Bulgaria: Slow Progress and Still a Long Way to Go
“Although some efforts had been made the Bulgarian disability legislation is still far from the philosophy of the UN Convention on the Rights of Persons with Disability as it mainly considers persons with disabilities as non able and object of social assistance. Far more radical and holistic approach needs to be applied in elaboration of legislation and policies especially in the field of personal and social assistance, independent living, support in decision making, education, and employment of persons with disabilities. The medical model in assessment of disabilities is leading and is a basis for all rights and benefits in practice.
Social assessment of the needs and capacities of the persons with disabilities is done in a formal and bureaucratic way. Individually tailored services, assistance and allowances do not exist. The legislation does not contain any unified definitions of “a child with a disability” or “a person with a disability” and different institutions use different methods for data collection and data processing about persons with disabilities. “These conclusions are part of a report by the NGO Helsinki Committee.
A positive development in 2017 is the substantial increase of disability allowances for children with permanent disabilities irrespective of the income of the families. Day care and consultation/rehabilitation services are provided in special centres and are not available for all persons with disabilities. Social assistance is available only for very poor persons and families, only to those with permanent disabilities and is extremely insufficient to meet even their basic needs. Disability allowances are also extremely low and are received only by persons with permanent disabilities.
Last year thousands of people in Bulgaria protested against a planned disability welfare reform which the government said would combat widespread abuses of the system. A recent survey showed that over 40 percent of disabled Bulgarians rely solely on their disability benefits while more than 83 percent of them live below the poverty line which is just over $2030 a month.At the beginning of this year a new Persons with disability Act (PDA) was passed with the aim to ensure and promote full and equal rights and freedoms for persons with disabilities. When it comes to their employment status, the PDA focuses on ensuring conditions for equal access to employment in a regular, specialised and sheltered work environment, while providing adequate support for both disabled people and their employers. With regard to permanently disabled people , the PDA presents a new requirement for Bulgarian employers with 50 or more employees to follow quotas for hiring permanently disabled personnel.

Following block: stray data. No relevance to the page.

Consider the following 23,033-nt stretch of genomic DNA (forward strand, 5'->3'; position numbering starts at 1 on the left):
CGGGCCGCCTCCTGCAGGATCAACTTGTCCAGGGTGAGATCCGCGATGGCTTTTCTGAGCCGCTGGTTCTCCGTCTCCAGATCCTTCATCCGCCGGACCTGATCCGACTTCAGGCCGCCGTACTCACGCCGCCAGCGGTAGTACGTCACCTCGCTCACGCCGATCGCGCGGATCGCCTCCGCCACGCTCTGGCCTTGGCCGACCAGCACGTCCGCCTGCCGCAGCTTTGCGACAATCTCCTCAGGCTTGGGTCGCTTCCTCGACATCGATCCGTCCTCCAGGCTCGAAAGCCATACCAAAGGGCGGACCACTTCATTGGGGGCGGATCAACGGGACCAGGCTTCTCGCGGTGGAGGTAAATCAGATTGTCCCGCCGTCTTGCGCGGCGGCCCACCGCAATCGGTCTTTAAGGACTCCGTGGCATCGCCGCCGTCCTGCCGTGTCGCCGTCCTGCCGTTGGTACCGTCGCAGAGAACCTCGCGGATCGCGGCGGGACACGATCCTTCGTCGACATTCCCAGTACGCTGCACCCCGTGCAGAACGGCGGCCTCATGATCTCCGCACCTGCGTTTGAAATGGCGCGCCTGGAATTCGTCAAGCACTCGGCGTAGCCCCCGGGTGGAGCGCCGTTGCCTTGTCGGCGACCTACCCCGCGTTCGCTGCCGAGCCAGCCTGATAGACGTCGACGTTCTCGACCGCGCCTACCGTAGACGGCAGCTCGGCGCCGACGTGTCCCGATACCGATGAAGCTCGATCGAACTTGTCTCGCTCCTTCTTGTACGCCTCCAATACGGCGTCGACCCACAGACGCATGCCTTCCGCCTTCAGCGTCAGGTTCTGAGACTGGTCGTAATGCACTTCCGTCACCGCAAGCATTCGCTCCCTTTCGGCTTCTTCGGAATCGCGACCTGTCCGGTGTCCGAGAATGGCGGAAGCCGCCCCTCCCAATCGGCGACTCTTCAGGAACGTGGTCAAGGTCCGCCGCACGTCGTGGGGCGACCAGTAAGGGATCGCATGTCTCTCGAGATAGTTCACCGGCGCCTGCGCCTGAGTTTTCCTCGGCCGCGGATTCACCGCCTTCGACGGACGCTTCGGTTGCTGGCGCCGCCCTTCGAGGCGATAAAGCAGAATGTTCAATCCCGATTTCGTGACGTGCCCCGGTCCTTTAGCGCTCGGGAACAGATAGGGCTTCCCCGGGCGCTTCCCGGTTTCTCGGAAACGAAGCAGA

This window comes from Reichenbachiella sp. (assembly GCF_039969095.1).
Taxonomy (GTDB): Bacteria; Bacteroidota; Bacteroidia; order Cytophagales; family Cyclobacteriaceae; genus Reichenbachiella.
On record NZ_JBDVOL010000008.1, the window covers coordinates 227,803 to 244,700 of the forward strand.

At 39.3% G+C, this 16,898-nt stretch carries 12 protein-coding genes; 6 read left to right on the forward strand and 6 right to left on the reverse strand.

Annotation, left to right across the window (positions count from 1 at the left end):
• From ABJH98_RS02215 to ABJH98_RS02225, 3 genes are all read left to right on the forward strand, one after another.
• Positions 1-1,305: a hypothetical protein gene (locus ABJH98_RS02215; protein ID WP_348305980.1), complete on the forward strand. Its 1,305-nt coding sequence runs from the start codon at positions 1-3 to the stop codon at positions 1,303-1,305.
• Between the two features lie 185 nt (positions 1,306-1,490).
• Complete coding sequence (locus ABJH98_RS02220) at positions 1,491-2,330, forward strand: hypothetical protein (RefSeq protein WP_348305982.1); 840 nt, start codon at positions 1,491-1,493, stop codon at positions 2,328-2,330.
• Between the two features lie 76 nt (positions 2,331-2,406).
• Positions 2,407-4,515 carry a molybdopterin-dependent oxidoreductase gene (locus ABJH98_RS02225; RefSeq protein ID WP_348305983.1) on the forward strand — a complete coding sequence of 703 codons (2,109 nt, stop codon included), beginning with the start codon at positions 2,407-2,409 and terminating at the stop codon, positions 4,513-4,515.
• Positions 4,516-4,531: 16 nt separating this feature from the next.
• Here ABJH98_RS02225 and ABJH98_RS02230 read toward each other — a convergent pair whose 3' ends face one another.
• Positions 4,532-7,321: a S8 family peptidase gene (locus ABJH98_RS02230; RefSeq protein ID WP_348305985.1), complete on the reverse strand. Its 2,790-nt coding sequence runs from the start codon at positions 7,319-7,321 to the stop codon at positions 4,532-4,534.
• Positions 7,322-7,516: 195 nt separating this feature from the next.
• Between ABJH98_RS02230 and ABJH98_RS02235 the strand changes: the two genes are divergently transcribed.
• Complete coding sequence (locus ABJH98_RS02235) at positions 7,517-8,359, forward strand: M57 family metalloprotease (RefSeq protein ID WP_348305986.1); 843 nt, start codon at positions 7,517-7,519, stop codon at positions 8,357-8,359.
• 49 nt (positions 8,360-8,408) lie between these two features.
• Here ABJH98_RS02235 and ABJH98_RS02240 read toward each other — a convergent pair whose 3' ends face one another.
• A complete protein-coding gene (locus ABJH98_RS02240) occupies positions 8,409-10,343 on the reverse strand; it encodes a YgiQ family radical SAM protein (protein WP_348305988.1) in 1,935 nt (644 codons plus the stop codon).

There are positive developments in regard of accessibility. Tactile pavement has appeared on most central streets in the capital Sofia, most new public buildings are accessible, there are places for wheelchair in modern buses and trams but many of the older vehicles can not be used by persons with disabilities. The underground and some buses are equipped with systems announcing the next stop for people with visual impairment. There are sound signals on some of the traffic lights as well.At the same time, the lack of enough parking spaces means that many pavements are taken by parked cars and are extremely difficult to navigate especially by people with disabilities.
In short, the main problems of people with disabilities in Bulgaria are their bad financial situation, problems with finding a job, the inaccessibility of the urban environment which limits the possibility for the movement of people with physical disability and for independent life. . At the same time, the attitude of the majority of citizens towards such people remains the main barrier that impedes the integration of people with disabilities in society.
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